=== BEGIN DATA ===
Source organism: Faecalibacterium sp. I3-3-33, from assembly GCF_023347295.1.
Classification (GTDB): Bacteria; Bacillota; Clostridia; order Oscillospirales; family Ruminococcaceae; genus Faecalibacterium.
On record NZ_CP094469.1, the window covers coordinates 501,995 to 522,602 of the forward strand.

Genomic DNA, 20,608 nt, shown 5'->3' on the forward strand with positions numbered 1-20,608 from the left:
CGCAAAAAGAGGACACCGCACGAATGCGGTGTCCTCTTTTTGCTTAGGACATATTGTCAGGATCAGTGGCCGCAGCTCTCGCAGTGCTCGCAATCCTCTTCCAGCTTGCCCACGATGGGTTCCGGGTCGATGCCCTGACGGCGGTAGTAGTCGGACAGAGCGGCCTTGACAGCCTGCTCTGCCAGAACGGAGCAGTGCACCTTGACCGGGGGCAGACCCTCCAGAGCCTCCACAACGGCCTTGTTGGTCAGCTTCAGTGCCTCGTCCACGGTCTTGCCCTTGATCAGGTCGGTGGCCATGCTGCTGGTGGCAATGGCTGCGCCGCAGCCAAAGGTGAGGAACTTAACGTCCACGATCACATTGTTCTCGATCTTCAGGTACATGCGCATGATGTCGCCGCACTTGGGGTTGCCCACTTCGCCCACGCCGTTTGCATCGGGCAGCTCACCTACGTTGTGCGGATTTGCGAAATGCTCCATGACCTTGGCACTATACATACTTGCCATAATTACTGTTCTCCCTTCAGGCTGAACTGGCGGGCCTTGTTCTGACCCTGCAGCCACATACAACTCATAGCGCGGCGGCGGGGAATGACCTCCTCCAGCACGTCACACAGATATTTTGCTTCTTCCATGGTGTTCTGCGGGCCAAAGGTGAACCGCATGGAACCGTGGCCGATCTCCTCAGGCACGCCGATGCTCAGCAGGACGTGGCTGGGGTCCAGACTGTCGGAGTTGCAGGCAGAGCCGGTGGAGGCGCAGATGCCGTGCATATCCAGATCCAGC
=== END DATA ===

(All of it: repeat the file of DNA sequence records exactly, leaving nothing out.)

Source organism: Faecalibacterium sp. I3-3-33, from assembly GCF_023347295.1.
Classification (GTDB): Bacteria; Bacillota; Clostridia; order Oscillospirales; family Ruminococcaceae; genus Faecalibacterium.
On record NZ_CP094469.1, the window covers coordinates 501,995 to 522,602 of the forward strand.

Genomic DNA, 20,608 nt, shown 5'->3' on the forward strand with positions numbered 1-20,608 from the left:
CGCAAAAAGAGGACACCGCACGAATGCGGTGTCCTCTTTTTGCTTAGGACATATTGTCAGGATCAGTGGCCGCAGCTCTCGCAGTGCTCGCAATCCTCTTCCAGCTTGCCCACGATGGGTTCCGGGTCGATGCCCTGACGGCGGTAGTAGTCGGACAGAGCGGCCTTGACAGCCTGCTCTGCCAGAACGGAGCAGTGCACCTTGACCGGGGGCAGACCCTCCAGAGCCTCCACAACGGCCTTGTTGGTCAGCTTCAGTGCCTCGTCCACGGTCTTGCCCTTGATCAGGTCGGTGGCCATGCTGCTGGTGGCAATGGCTGCGCCGCAGCCAAAGGTGAGGAACTTAACGTCCACGATCACATTGTTCTCGATCTTCAGGTACATGCGCATGATGTCGCCGCACTTGGGGTTGCCCACTTCGCCCACGCCGTTTGCATCGGGCAGCTCACCTACGTTGTGCGGATTTGCGAAATGCTCCATGACCTTGGCACTATACATACTTGCCATAATTACTGTTCTCCCTTCAGGCTGAACTGGCGGGCCTTGTTCTGACCCTGCAGCCACATACAACTCATAGCGCGGCGGCGGGGAATGACCTCCTCCAGCACGTCACACAGATATTTTGCTTCTTCCATGGTGTTCTGCGGGCCAAAGGTGAACCGCATGGAACCGTGGCCGATCTCCTCAGGCACGCCGATGCTCAGCAGGACGTGGCTGGGGTCCAGACTGTCGGAGTTGCAGGCAGAGCCGGTGGAGGCGCAGATGCCGTGCATATCCAGATCCAGC